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Wood Decay and Bracket Fungi

by Andrew Scales | June 2, 2010
Wood Decay and Bracket Fungi

Have you have noticed a mushroom like object growing from a limb or tree trunk?

If so, it is very likely that wood decay has already occupied the tree and now causing a hazard!

These wood-decaying fungi produce very distinctive shelf-like fruiting structures or brackets. They are most commonly found on stumps or near the base of living trees, often at the site of an old wound.

Wood-decaying fungi can occur on both coniferous and hardwood species.

These fungi degrade the lignin (the strengthening material) components of the wood and lead to reduced wood strength. The decayed areas within the tree may extend 2-3 metres above or below the fruiting bodies.

Unless confined by compartmentalization, decay fungi can invade heartwood for considerable vertical distances.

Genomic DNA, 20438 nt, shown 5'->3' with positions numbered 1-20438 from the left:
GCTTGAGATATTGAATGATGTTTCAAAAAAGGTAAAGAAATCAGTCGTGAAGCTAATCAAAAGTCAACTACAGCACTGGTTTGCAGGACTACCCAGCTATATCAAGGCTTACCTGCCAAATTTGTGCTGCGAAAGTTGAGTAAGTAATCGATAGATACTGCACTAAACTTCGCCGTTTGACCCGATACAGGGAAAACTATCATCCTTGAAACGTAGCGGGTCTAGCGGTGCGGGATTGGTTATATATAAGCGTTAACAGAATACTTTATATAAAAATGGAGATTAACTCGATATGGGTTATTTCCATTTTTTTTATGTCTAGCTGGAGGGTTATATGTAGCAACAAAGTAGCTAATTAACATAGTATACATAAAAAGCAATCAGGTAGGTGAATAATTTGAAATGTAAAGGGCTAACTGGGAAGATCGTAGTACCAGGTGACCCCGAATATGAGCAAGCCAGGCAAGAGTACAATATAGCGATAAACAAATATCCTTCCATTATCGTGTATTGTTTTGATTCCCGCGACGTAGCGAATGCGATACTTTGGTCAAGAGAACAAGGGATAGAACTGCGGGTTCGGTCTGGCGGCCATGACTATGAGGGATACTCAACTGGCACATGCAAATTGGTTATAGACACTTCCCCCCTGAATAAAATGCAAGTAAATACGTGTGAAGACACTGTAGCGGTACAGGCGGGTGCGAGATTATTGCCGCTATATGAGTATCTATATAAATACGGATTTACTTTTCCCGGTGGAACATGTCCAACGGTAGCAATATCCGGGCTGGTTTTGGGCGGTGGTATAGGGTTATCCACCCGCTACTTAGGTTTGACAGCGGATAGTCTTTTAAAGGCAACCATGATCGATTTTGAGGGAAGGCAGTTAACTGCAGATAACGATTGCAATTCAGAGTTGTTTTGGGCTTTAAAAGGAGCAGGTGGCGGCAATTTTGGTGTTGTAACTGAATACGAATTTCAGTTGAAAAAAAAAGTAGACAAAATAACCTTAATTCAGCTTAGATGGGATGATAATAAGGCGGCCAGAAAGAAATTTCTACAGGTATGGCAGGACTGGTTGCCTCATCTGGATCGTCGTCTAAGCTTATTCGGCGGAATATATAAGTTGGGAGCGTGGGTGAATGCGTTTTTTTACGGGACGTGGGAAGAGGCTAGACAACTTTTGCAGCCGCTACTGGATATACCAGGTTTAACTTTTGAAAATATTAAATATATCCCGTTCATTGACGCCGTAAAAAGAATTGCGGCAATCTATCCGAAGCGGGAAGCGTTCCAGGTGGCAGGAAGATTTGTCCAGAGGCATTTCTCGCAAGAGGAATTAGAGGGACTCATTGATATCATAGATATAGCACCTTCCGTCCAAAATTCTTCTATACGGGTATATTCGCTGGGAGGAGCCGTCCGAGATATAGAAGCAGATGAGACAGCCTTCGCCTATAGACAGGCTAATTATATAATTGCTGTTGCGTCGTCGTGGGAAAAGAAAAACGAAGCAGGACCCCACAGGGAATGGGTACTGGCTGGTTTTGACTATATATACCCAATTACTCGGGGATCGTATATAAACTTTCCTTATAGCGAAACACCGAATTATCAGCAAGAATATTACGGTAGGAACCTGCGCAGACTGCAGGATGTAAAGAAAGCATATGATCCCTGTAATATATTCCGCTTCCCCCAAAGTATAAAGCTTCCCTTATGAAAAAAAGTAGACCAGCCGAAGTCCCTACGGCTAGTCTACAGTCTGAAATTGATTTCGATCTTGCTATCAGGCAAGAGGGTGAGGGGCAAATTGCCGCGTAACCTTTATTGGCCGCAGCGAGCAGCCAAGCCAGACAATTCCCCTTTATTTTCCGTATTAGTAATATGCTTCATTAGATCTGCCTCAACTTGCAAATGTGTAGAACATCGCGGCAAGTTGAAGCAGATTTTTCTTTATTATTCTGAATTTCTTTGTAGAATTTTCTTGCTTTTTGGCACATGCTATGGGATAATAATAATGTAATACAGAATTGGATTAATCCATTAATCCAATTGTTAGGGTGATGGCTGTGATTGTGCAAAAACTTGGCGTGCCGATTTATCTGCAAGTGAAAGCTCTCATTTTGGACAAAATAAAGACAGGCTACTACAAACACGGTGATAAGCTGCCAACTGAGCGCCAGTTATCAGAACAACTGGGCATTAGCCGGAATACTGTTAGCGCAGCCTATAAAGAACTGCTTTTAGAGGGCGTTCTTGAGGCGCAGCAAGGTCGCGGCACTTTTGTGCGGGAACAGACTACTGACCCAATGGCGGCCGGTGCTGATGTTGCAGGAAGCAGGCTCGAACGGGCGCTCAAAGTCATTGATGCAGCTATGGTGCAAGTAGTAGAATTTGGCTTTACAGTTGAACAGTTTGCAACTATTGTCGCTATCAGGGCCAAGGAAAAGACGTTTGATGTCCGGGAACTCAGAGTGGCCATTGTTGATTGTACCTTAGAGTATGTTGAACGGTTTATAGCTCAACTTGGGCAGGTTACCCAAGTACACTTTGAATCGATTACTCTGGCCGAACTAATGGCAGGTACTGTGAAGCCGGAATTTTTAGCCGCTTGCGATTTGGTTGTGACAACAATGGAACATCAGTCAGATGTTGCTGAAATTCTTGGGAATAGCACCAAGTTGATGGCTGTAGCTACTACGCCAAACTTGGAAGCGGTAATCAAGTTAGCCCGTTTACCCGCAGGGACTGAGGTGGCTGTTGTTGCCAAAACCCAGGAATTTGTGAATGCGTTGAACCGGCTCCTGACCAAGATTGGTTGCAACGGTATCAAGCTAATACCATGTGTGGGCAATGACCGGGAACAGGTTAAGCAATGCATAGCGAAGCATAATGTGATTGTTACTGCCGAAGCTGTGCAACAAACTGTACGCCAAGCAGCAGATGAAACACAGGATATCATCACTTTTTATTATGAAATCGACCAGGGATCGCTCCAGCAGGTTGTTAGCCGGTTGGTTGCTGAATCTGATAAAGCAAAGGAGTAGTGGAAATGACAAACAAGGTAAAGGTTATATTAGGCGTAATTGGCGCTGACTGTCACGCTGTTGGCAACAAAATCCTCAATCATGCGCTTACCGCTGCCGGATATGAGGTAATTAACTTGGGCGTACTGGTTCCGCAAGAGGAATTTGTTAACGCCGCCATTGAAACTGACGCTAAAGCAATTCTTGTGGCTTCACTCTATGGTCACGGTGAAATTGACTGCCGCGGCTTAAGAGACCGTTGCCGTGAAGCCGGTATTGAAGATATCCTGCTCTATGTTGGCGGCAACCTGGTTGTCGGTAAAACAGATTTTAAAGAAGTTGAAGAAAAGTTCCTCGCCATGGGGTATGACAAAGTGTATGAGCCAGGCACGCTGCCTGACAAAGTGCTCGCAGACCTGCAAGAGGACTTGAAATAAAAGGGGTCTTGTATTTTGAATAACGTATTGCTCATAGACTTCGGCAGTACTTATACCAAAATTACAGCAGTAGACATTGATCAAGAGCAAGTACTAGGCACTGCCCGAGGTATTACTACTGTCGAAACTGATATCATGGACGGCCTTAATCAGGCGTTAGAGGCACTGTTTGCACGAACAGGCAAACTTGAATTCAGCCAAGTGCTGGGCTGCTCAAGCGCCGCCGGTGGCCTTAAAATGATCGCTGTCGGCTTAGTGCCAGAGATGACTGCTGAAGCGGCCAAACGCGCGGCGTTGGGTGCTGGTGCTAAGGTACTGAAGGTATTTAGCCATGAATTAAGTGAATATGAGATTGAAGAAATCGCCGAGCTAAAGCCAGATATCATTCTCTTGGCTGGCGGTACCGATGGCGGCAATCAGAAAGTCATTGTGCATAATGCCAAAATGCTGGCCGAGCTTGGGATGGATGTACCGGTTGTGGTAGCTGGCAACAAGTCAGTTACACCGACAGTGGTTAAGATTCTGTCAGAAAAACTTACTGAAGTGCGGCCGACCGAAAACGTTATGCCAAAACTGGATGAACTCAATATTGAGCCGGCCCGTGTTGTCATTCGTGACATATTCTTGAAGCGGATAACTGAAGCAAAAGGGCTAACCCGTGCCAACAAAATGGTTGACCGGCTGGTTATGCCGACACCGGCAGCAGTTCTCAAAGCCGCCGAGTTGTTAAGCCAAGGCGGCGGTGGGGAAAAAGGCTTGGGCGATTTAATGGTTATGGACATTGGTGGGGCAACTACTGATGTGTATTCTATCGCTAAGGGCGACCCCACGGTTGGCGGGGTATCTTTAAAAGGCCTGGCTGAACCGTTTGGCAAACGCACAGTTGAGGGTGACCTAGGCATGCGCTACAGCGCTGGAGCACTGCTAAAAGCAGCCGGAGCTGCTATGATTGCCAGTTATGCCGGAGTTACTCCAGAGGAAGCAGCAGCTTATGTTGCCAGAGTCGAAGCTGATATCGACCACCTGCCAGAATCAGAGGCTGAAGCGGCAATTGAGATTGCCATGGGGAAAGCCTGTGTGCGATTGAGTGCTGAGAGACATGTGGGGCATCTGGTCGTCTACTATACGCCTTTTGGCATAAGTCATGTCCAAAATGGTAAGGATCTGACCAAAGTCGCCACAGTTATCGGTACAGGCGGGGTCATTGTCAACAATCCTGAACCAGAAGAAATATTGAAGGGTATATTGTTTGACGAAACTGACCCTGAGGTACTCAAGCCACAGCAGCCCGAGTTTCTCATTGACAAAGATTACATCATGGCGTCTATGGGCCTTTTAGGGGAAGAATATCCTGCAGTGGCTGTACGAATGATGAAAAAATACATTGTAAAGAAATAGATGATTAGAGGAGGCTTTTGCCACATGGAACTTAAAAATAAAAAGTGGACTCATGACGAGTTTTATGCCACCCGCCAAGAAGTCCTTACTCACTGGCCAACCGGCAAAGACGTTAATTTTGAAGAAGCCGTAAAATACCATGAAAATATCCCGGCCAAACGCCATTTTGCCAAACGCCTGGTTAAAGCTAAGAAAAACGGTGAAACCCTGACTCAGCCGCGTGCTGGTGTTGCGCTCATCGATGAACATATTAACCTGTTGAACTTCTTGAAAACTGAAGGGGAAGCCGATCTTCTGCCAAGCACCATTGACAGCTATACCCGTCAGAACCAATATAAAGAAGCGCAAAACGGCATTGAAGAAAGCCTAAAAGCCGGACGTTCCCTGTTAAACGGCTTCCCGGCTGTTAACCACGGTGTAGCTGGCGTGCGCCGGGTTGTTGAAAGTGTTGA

Currently, there is no control for wood decaying fungi and once a tree is infected it is only a matter of time before it fails.  In the meanwhile the tree can pose a hazard as they are very susceptible to windthrow. Often the only obvious evidence of infection is the presence of brackets (see examples).

Therefore any tree with brackets on it should be inspected immediately and removed promptly if it is in a location where property damage may occur or where people could be struck by falling limbs. 

Link to further information:


Call the friendly staff at Naturally Trees to arrange a safetly inspection of your trees.



Bracket Fungi 2

Bracket Fungi

Examples of Bracket Fungi fruiting body